Gamers are always searching for ways to boost performance and enjoy silky smooth gameplay. Two key metrics related to frame rate are FPS (frames per second) and display refresh rate, measured in Hz (hertz).
Understanding the relationship between these two specifications is important for building a high performance gaming rig and getting the most out of it. In short, you need a display with a refresh rate of 120Hz to fully take advantage of 120 FPS.
Understanding FPS and Hz
When evaluating gaming performance, FPS and Hz are often used interchangeably. But while related, they refer to different aspects of rendering and displaying visuals.
What is FPS?
FPS stands for frames per second. This metric refers to the rate at which a computer or gaming console can render successive frames of animation. The higher the FPS, the smoother and more responsive the gameplay will feel. This is because higher FPS means the system can process a greater number of frames each second, reducing the delay between player inputs and on-screen actions.
Competitive E-sports gamers often aim for very high FPS rates of 144 Hz or above to gain a performance edge. But even for casual gaming, a steady FPS of 60 or higher is desirable for smooth looking visuals and instant control response. Game developers may implement FPS caps to maintain consistency across different hardware.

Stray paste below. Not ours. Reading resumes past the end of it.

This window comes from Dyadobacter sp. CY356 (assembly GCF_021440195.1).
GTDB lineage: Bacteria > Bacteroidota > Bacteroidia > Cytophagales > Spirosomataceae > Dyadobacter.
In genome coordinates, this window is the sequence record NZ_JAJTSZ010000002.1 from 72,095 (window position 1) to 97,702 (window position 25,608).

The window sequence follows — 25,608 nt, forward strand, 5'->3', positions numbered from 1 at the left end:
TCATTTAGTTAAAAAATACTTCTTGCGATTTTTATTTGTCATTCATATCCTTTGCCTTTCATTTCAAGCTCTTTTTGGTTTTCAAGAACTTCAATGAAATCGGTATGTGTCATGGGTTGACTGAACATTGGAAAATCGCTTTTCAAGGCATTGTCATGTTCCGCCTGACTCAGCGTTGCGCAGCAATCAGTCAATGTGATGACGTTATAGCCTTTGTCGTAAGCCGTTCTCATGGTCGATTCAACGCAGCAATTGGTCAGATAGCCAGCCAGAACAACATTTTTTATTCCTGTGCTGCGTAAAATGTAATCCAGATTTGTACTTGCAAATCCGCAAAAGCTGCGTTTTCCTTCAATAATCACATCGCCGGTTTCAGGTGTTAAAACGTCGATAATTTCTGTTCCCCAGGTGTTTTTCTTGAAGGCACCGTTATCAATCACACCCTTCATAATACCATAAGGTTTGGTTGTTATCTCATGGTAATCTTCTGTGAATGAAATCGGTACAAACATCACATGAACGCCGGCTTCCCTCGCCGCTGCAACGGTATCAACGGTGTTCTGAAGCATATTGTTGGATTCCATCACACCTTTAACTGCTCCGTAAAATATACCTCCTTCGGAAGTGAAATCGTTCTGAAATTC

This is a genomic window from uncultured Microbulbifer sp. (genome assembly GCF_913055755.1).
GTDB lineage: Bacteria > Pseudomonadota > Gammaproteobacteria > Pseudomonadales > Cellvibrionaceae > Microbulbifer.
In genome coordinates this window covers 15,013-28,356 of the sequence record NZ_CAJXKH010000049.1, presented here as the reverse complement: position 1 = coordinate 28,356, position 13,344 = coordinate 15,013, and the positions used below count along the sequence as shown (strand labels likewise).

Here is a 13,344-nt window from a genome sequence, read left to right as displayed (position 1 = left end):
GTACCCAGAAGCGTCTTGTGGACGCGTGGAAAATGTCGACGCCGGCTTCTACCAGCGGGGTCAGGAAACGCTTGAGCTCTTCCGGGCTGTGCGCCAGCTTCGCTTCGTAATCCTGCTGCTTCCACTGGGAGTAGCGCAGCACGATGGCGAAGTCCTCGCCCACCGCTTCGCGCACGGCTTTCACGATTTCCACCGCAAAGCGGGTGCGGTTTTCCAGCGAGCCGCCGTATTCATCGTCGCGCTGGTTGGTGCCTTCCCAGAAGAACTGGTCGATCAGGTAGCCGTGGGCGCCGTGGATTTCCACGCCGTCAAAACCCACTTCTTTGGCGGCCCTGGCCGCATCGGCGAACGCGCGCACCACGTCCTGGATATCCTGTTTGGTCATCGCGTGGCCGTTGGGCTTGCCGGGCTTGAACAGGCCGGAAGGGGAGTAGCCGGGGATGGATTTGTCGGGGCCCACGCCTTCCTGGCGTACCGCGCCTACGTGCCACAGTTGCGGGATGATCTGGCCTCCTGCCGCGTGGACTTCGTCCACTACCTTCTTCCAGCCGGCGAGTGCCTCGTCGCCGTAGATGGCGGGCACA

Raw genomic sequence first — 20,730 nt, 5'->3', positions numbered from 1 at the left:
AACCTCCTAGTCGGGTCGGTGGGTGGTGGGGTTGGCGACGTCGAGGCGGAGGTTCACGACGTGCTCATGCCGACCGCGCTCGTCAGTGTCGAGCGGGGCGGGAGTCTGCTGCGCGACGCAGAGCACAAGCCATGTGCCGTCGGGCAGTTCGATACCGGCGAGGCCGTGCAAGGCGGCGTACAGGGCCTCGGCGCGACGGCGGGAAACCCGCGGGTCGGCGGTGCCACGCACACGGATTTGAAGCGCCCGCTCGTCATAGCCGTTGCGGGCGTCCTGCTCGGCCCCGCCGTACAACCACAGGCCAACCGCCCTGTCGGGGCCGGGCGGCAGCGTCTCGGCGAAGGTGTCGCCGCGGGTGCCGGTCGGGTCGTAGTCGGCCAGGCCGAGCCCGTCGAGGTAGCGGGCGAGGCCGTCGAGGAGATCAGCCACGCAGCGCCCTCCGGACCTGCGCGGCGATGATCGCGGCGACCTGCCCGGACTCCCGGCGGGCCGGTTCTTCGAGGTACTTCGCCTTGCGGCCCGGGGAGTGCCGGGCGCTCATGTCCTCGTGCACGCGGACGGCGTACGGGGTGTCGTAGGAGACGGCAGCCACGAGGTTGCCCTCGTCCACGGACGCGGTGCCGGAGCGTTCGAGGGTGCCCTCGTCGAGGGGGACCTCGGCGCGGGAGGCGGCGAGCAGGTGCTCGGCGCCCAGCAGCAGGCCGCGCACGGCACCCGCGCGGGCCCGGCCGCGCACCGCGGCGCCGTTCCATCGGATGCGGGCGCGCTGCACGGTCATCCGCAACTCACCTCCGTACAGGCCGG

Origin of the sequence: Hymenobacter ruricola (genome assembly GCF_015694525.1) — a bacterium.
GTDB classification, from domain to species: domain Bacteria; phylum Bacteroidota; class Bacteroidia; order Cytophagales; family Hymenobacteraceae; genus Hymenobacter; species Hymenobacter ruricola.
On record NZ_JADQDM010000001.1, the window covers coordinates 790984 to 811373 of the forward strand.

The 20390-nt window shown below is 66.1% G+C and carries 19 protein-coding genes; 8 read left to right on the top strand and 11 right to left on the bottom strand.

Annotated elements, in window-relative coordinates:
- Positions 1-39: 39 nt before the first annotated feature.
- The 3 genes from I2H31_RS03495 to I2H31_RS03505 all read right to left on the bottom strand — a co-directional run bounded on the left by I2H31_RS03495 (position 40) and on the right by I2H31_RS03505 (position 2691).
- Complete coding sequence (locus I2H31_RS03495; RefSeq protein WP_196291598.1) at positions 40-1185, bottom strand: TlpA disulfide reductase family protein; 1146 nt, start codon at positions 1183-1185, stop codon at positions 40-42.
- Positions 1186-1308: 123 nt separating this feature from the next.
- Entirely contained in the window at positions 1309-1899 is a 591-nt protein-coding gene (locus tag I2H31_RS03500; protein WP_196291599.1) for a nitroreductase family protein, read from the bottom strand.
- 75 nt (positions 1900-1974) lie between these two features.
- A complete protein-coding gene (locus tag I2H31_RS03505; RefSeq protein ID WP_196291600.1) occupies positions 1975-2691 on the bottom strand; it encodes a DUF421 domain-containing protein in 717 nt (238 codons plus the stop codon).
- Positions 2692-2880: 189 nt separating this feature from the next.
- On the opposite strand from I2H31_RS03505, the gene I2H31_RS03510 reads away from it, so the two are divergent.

What is Hz?
Hz (hertz) measures the refresh rate of a display – how many times per second the screen can update with new visual information. Standard displays have a 60 Hz refresh rate, while high performance gaming monitors can reach 165 Hz, 240 Hz, or even higher.
The refresh rate puts a hard cap on how many FPS can be visually rendered, regardless of how high the FPS rate is. A 60 Hz display will never be able to show more than 60 FPS, even if a game is running at 100+ FPS.
Relation between FPS and Hz
For the smoothest possible gameplay, the FPS rate should match or fall below the display’s refresh rate. When FPS exceeds Hz, additional rendered frames end up getting discarded and visual artifacts like screen tearing can occur.
Using a display with a higher refresh rate allows greater FPS potential. A 120 Hz or 144 Hz monitor lets games take full advantage of FPS rates above 60. Matching FPS to the display’s capabilities is key to maximizing fluidity and responsiveness.
V-sync can be used to lock the FPS to the Hz rate and prevent tearing. Adaptive sync technology like G-sync and FreeSync also helps displays dynamically match refresh rate to variable FPS.
The latest generation of gaming consoles from Microsoft and Sony have introduced technical capabilities that allow gameplay at up to 120 FPS, a huge upgrade from the standard 60 FPS limit of previous systems.
Performance of PS5 and Xbox Series X/S
The PlayStation 5 and Xbox Series X both target 4K resolution at 60 FPS for most games. But their advanced processing power and HDMI 2.1 ports also enable 120 Hz gaming modes. Some cross-platform titles offer “performance” modes that lower resolution to 1440p or 1080p while boosting FPS to 120.